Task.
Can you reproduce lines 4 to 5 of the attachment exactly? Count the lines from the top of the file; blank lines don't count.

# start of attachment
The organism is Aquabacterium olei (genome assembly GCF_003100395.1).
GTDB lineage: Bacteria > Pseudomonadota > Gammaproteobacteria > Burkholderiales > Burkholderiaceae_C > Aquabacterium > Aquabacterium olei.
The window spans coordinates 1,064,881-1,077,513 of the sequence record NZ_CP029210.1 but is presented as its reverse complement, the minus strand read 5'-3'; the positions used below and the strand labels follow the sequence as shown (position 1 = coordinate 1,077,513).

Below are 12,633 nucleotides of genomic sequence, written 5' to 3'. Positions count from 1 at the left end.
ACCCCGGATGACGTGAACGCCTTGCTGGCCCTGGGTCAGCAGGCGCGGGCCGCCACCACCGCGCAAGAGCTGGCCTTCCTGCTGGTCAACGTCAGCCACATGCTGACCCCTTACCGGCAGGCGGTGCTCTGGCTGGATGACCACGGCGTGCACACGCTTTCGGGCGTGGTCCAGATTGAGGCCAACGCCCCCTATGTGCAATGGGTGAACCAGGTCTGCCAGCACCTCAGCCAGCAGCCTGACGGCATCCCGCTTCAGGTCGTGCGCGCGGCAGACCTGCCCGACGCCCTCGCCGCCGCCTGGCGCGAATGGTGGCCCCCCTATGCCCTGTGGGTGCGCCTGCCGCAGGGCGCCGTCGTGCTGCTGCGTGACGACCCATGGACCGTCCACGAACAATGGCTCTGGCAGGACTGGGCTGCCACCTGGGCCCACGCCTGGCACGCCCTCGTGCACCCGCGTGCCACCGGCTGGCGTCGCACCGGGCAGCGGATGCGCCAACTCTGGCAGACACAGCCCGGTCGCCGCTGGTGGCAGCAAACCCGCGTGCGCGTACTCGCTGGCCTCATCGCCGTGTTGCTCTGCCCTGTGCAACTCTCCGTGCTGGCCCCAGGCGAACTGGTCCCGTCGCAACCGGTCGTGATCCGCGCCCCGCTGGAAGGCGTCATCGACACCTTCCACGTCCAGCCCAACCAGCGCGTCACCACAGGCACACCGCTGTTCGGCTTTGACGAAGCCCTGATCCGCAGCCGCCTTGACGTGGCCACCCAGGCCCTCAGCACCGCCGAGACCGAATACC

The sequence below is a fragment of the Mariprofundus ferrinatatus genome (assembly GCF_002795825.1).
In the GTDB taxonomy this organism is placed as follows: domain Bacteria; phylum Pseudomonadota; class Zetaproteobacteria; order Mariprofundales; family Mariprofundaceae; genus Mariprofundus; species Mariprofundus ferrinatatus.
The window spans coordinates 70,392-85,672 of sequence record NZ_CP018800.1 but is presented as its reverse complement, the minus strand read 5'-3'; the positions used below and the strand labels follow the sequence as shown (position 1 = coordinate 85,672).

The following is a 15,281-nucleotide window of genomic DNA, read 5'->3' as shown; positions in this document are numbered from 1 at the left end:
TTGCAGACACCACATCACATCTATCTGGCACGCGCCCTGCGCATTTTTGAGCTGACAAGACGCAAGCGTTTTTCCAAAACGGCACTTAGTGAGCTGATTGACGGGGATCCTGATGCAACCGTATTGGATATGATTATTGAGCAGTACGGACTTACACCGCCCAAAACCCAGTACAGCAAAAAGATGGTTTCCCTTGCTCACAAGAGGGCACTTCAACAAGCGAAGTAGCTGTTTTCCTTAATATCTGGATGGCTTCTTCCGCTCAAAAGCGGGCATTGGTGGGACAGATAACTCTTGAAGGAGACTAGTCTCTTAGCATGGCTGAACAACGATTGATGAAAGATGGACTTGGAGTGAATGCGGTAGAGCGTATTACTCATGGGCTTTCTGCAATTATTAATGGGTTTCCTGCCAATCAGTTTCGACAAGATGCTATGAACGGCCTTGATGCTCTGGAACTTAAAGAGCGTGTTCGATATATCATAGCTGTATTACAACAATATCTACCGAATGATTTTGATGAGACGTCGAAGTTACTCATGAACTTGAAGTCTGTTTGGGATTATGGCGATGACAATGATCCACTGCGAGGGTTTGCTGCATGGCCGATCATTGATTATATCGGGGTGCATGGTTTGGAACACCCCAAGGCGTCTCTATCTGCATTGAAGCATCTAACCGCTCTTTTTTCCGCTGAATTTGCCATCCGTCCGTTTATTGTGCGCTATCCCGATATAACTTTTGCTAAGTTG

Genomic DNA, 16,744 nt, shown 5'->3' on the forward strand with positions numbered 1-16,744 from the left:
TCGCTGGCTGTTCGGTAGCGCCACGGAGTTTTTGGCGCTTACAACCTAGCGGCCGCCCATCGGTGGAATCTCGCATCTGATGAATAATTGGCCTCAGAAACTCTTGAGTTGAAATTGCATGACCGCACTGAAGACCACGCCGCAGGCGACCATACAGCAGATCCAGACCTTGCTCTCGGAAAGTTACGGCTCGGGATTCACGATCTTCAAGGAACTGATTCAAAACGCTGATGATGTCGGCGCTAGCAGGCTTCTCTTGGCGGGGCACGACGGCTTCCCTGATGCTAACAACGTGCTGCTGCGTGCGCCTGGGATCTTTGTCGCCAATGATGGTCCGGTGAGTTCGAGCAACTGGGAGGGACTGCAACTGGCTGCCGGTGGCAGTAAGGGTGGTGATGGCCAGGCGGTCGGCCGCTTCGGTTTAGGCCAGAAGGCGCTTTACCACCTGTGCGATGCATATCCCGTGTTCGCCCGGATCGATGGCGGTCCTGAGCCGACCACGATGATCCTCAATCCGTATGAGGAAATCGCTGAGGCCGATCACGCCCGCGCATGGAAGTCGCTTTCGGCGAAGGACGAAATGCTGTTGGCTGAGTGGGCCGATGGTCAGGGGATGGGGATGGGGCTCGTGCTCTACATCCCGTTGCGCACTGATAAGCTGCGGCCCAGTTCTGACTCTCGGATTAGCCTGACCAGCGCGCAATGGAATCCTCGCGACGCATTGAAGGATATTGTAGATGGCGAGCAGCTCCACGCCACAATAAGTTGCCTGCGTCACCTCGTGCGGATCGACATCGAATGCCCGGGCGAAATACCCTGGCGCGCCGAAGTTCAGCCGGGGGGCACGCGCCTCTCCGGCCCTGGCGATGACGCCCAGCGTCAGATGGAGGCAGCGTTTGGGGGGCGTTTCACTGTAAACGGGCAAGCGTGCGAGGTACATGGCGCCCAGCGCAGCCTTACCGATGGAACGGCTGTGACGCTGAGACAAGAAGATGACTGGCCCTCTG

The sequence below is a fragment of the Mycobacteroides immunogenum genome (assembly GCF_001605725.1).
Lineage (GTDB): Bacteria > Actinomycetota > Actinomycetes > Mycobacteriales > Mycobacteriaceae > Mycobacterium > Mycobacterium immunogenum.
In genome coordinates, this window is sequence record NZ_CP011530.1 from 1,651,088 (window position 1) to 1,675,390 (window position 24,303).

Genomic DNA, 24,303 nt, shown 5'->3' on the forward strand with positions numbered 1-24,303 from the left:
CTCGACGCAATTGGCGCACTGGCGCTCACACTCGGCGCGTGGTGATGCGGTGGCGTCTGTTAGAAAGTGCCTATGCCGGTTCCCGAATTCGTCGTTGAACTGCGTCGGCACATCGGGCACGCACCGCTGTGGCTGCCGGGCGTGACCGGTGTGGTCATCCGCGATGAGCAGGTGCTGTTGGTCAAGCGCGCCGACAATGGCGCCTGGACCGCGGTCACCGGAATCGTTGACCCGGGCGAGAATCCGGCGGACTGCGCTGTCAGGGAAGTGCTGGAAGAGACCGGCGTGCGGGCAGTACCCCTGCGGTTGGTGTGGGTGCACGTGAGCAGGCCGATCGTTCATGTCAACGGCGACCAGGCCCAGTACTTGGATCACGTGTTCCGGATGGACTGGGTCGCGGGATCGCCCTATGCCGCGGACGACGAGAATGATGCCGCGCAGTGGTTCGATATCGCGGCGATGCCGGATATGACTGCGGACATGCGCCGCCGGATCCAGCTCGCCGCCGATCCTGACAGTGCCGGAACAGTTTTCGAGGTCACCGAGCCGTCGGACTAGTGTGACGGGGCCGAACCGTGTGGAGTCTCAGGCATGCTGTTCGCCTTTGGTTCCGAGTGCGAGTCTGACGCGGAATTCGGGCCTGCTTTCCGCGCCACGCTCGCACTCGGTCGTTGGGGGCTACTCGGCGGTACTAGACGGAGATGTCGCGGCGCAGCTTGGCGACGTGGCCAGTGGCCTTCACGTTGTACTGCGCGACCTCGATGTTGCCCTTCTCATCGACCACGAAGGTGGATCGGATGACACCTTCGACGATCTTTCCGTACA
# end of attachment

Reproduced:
Below are 12,633 nucleotides of genomic sequence, written 5' to 3'. Positions count from 1 at the left end.
ACCCCGGATGACGTGAACGCCTTGCTGGCCCTGGGTCAGCAGGCGCGGGCCGCCACCACCGCGCAAGAGCTGGCCTTCCTGCTGGTCAACGTCAGCCACATGCTGACCCCTTACCGGCAGGCGGTGCTCTGGCTGGATGACCACGGCGTGCACACGCTTTCGGGCGTGGTCCAGATTGAGGCCAACGCCCCCTATGTGCAATGGGTGAACCAGGTCTGCCAGCACCTCAGCCAGCAGCCTGACGGCATCCCGCTTCAGGTCGTGCGCGCGGCAGACCTGCCCGACGCCCTCGCCGCCGCCTGGCGCGAATGGTGGCCCCCCTATGCCCTGTGGGTGCGCCTGCCGCAGGGCGCCGTCGTGCTGCTGCGTGACGACCCATGGACCGTCCACGAACAATGGCTCTGGCAGGACTGGGCTGCCACCTGGGCCCACGCCTGGCACGCCCTCGTGCACCCGCGTGCCACCGGCTGGCGTCGCACCGGGCAGCGGATGCGCCAACTCTGGCAGACACAGCCCGGTCGCCGCTGGTGGCAGCAAACCCGCGTGCGCGTACTCGCTGGCCTCATCGCCGTGTTGCTCTGCCCTGTGCAACTCTCCGTGCTGGCCCCAGGCGAACTGGTCCCGTCGCAACCGGTCGTGATCCGCGCCCCGCTGGAAGGCGTCATCGACACCTTCCACGTCCAGCCCAACCAGCGCGTCACCACAGGCACACCGCTGTTCGGCTTTGACGAAGCCCTGATCCGCAGCCGCCTTGACGTGGCCACCCAGGCCCTCAGCACCGCCGAGACCGAATACC